Christmas in the Caribbean can be quite enjoyable. Laughter, food, presents, food, music, drinks and lots of great things like… food. But how do we in the Caribbean celebrate Christmas? What’s different? Well, Pellau Magazine presents to you Christmas in the Caribbean.
ANTIGUA AND BARBUDA
A trip to Market Street should be in your schedule and Rule number one for Christmas day: you must eat pork. Baked or stewed or corned…..it does not matter. But be sure to bring out the pepperpot for Boxing Day.
Market Street©David Stanley/Flickr
Christmas and Carnival mixed? Well in the Bahamas they got Junkanoo. A colourful street parade with dance, music, and costumes from Igbo origins throughout many towns across the country. This is held every Boxing Day (December 26) until New Year’s Day (January 1).
For Bajans, it’s all about the food. Christmas Plum Pudding, jug-jug, green peas and rice, baked ham, roast turkey with its stuffing with gravy, roast pork with crackling and gravy, fish, pepperpot, yam pie (starting to feel hungry at this point), candied sweet potatoes, plantain, conkies, Christmas cake, cassava pone, and lots more make up what is known as a Bajan Christmas. Just ask Rihanna.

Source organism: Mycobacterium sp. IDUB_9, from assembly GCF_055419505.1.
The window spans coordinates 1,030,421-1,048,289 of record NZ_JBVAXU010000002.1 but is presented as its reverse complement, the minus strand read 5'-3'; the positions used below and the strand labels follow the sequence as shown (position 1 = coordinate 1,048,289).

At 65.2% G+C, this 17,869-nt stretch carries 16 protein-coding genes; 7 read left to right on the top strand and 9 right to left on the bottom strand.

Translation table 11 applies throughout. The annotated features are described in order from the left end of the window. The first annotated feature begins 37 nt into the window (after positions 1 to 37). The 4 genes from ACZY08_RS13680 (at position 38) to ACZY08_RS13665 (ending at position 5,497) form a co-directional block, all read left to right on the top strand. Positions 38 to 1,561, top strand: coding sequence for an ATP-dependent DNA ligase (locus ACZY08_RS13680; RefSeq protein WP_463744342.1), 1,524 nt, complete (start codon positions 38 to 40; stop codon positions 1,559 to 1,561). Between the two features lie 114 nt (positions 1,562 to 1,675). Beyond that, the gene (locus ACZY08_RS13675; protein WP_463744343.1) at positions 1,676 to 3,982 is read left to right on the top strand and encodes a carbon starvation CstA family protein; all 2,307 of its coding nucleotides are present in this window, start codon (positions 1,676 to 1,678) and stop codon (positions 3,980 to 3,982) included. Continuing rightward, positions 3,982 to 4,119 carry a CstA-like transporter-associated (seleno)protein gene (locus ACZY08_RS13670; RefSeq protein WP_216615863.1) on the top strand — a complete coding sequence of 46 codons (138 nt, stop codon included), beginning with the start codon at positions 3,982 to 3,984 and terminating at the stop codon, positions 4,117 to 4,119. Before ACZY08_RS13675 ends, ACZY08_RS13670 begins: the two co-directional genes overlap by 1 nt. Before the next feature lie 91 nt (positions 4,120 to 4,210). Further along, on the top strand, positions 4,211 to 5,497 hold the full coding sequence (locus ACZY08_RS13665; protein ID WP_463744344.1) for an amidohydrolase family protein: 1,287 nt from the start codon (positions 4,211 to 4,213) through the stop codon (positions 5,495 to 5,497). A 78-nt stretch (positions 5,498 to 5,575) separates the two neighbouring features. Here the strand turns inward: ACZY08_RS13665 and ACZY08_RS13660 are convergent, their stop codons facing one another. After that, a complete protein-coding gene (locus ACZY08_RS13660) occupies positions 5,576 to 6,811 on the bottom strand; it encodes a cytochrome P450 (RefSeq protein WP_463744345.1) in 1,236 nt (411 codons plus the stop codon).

Toad in the Hole © Robb1e/Flickr
In Belize, John Canoe bands with costumed drummers, chanters, and dancers fill the air. Not to mention, Rum-and-eggnog or “rum popo” and oh don’t forget the bird census that is conducted during festivities.
Photo by Oliver N. Greene Jr
In Carriacou, parang festivals ring off bass drums, iron, guitar, quarto, violin, maracas (shack – shack), mandolin, saxophone, tambourine to create feel good melodies. Unlike Trinidad and Tobago the songs are in English with a calypso-like style.
Fairytale New York©Frankieleon/Flickr
In Guyana, food trumps all and there’s family time too. The famous black cake, ginger beer, imported apples, imported grapes, garlic pork, pepperpot, pickled onions, and ham are necessary. Along with ginger beer, sorrel, mauby, sweet potato fly (not an actual fly but a drink), other kinds of fly, falernum, shandy, rum, and wines.
Christmas Food ’12 (#0935)©reagan7
Trinidad and Tobago
Now mix everything you read from above, except Junkanoo and John Canoe, add wild meat, Spanish Parang and pastelle, and you will have a very Merry Trini Christmas.
Christmas Treats©Richard Potts/Flickr
In the Caribbean, during Christmas, we share a lot of our cultures but one thing we have in common is the ability to have a good time. So whatever last minute shopping you have to do just be safe and have an enjoyable festive period.